Journal of Materials Science

, Volume 42, Issue 24, pp 9927–9933 | Cite as

Reaction synthesis of TiC–TiB2/Al composites from an Al–Ti–B4C system

  • Binglin Zou
  • Ping Shen
  • Qichuan JiangEmail author


The TiC–TiB2/Al composites were fabricated by self-propagating high-temperature synthesis (SHS) from Al–Ti–B4C compacts. The addition of Al to the Ti–B4C reactants facilitates the ignition occurrence, lowers the reaction exothermicity, and modifies the resultant microstructure. The maximum combustion temperature and combustion wave velocity decrease with the increase in the Al amount. The B4C particle size exerts a significant effect on the combustion wave velocity and the extent of the reaction, while that of Ti has only a limited influence. The reaction products are primarily dependent on the B4C particle size and the Al content in the reactants. Desired products consisting of only the TiC, TiB2, and Al phases could be obtained by a cooperative control of the B4C particle size and the Al content.


TiAl3 Ignition Delay Time Titanium Aluminides Titanium Diboride Maximum Combustion Temperature 



This work is supported by The National Natural Science Foundation of China (Project No. 50531030) and the Ministry of Science and Technology of China (No. 2005CCA00300) as well as by the Project 985-Automotive Engineering of Jilin University.


  1. 1.
    Wen G, Li SB, Zhang BS, Guo ZX (2001) Acta Mater 49:1463CrossRefGoogle Scholar
  2. 2.
    Bhaumik SK, Divakar C, Singh AK, Upadhyaya GS (2000) Mater Sci Eng A279:275CrossRefGoogle Scholar
  3. 3.
    Gotman I, Travitzky NA, Gutmanas EY (1998) Mater Sci Eng A244:127CrossRefGoogle Scholar
  4. 4.
    Li SB, Zhang BS, Wen GW, Xie JX (2003) Mater Lett 57:1445CrossRefGoogle Scholar
  5. 5.
    Zhao H, Cheng YB (1999) Ceram Inter 25:353CrossRefGoogle Scholar
  6. 6.
    Barsoum MW, Houng B (1993) J Am Ceram Soc 76:1445CrossRefGoogle Scholar
  7. 7.
    Brodkin D, Kalidindi SR, Barsoum MW, Zavaliangos A (1996) J Am Ceram Soc 79:1945CrossRefGoogle Scholar
  8. 8.
    Song I, Wang L, Wixom M, Thompson LT (2000) J Mater Sci 35:2611CrossRefGoogle Scholar
  9. 9.
    Zhang XH, Zhu CC, Qu W, He XD, Kvanin VL (2002) Compos Sci Technol 62:2037CrossRefGoogle Scholar
  10. 10.
    Contreras L, Turrillas X, Vaughan GBM, Kvick Å, Rodríguez MA (2004) Acta Mater 52:4783CrossRefGoogle Scholar
  11. 11.
    Locci AM, Orrù R, Cao G, Munir ZA (2006) J Am Ceram Soc 89:848CrossRefGoogle Scholar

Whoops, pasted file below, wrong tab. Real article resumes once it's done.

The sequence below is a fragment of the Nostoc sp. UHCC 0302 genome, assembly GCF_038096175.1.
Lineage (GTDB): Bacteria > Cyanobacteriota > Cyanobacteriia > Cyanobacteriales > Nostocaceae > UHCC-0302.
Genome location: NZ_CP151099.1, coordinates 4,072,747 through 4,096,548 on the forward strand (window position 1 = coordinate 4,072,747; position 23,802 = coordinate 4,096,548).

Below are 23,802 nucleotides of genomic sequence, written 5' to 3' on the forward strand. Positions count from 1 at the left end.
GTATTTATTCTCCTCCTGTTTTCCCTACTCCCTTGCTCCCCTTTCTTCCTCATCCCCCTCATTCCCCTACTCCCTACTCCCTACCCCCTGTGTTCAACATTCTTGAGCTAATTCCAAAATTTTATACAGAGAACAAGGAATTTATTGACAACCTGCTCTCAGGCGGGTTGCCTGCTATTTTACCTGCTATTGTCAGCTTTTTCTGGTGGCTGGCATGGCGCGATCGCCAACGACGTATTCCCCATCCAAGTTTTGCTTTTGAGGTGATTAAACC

12. 12.
    Choi Y, Rhee SW (1993) J Mater Sci 28:6669CrossRefGoogle Scholar
  13. 13.
    Lee WC, Chung SL (1997) J Am Ceram Soc 80:53CrossRefGoogle Scholar
  14. 14.
    Rangaraj L, Divakar C (2004) J Am Ceram Soc 87:1872CrossRefGoogle Scholar
  15. 15.
    Lee SK, Kim DH, Kim CH (1994) J Mater Sci 29:4125CrossRefGoogle Scholar
  16. 16.
    Gotman I, Koczak MJ, Shtessel E (1994) Mater Sci Eng A187:189CrossRefGoogle Scholar
  17. 17.
    Taheri-Nassaj E, Kobashi M, Choh T (1997) Scripta Mater 37:605CrossRefGoogle Scholar
  18. 18.
    Shen P, Zou BL, Jin SB, Jiang QC (2007) Mater Sci Eng A 454–455:300CrossRefGoogle Scholar
  19. 19.
    Gusev AI (1997) J Solid State Chem 133:205CrossRefGoogle Scholar
  20. 20.
    Liang YJ, Che YC (1993) Handbook of thermodynamic data of inorganics. Northeastern University Press, ShenYang (in Chinese)Google Scholar
  21. 21.
    Barin I (1995) Thermochemical data of pure substances, 3rd edn. Wiley-VCH Verlag GmbH, GermanyGoogle Scholar
  22. 22.
    Moore JJ, Feng HJ (1995) Prog Mater Sci 39:243CrossRefGoogle Scholar
  23. 23.
    Novikov NP, Borovinskaya IP, Merzhanov AG (1975) In: Merzhanov AG (ed) Combustion processes in chemical technology and metallurgy. Chernogolovka, p 174Google Scholar
  24. 24.
    Hardt AP, Phung PV (1973) Combust Flame 21:77CrossRefGoogle Scholar

Copyright information

© Springer Science+Business Media, LLC 2007

Authors and Affiliations

  1. 1.Key Laboratory of Automobile Materials, Department of Materials Science and EngineeringJilin UniversityChangchunP.R. China

Personalised recommendations